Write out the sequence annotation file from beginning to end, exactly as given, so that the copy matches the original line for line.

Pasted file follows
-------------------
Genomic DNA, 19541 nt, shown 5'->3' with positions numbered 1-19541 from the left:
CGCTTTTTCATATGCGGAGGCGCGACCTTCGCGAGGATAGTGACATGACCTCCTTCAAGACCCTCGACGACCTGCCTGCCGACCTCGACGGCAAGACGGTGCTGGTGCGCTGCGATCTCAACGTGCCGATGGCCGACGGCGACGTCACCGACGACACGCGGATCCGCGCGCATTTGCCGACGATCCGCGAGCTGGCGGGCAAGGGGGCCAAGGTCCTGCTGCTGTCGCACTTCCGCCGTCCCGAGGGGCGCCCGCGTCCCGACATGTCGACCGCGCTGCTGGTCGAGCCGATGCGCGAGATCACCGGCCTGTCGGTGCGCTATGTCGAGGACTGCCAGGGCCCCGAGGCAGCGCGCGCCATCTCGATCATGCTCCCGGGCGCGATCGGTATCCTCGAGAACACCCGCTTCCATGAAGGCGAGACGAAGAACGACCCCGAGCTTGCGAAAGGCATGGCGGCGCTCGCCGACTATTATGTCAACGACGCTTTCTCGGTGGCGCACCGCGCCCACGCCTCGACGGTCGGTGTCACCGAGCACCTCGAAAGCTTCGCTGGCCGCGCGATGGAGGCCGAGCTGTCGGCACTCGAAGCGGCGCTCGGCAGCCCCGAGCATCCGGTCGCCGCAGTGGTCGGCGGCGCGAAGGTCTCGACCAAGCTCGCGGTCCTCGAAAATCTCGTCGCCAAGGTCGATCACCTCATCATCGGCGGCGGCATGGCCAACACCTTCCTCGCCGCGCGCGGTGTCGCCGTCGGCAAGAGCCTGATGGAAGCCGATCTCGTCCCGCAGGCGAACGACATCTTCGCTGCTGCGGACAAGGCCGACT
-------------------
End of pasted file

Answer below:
Genomic DNA, 19541 nt, shown 5'->3' with positions numbered 1-19541 from the left:
CGCTTTTTCATATGCGGAGGCGCGACCTTCGCGAGGATAGTGACATGACCTCCTTCAAGACCCTCGACGACCTGCCTGCCGACCTCGACGGCAAGACGGTGCTGGTGCGCTGCGATCTCAACGTGCCGATGGCCGACGGCGACGTCACCGACGACACGCGGATCCGCGCGCATTTGCCGACGATCCGCGAGCTGGCGGGCAAGGGGGCCAAGGTCCTGCTGCTGTCGCACTTCCGCCGTCCCGAGGGGCGCCCGCGTCCCGACATGTCGACCGCGCTGCTGGTCGAGCCGATGCGCGAGATCACCGGCCTGTCGGTGCGCTATGTCGAGGACTGCCAGGGCCCCGAGGCAGCGCGCGCCATCTCGATCATGCTCCCGGGCGCGATCGGTATCCTCGAGAACACCCGCTTCCATGAAGGCGAGACGAAGAACGACCCCGAGCTTGCGAAAGGCATGGCGGCGCTCGCCGACTATTATGTCAACGACGCTTTCTCGGTGGCGCACCGCGCCCACGCCTCGACGGTCGGTGTCACCGAGCACCTCGAAAGCTTCGCTGGCCGCGCGATGGAGGCCGAGCTGTCGGCACTCGAAGCGGCGCTCGGCAGCCCCGAGCATCCGGTCGCCGCAGTGGTCGGCGGCGCGAAGGTCTCGACCAAGCTCGCGGTCCTCGAAAATCTCGTCGCCAAGGTCGATCACCTCATCATCGGCGGCGGCATGGCCAACACCTTCCTCGCCGCGCGCGGTGTCGCCGTCGGCAAGAGCCTGATGGAAGCCGATCTCGTCCCGCAGGCGAACGACATCTTCGCTGCTGCGGACAAGGCCGACT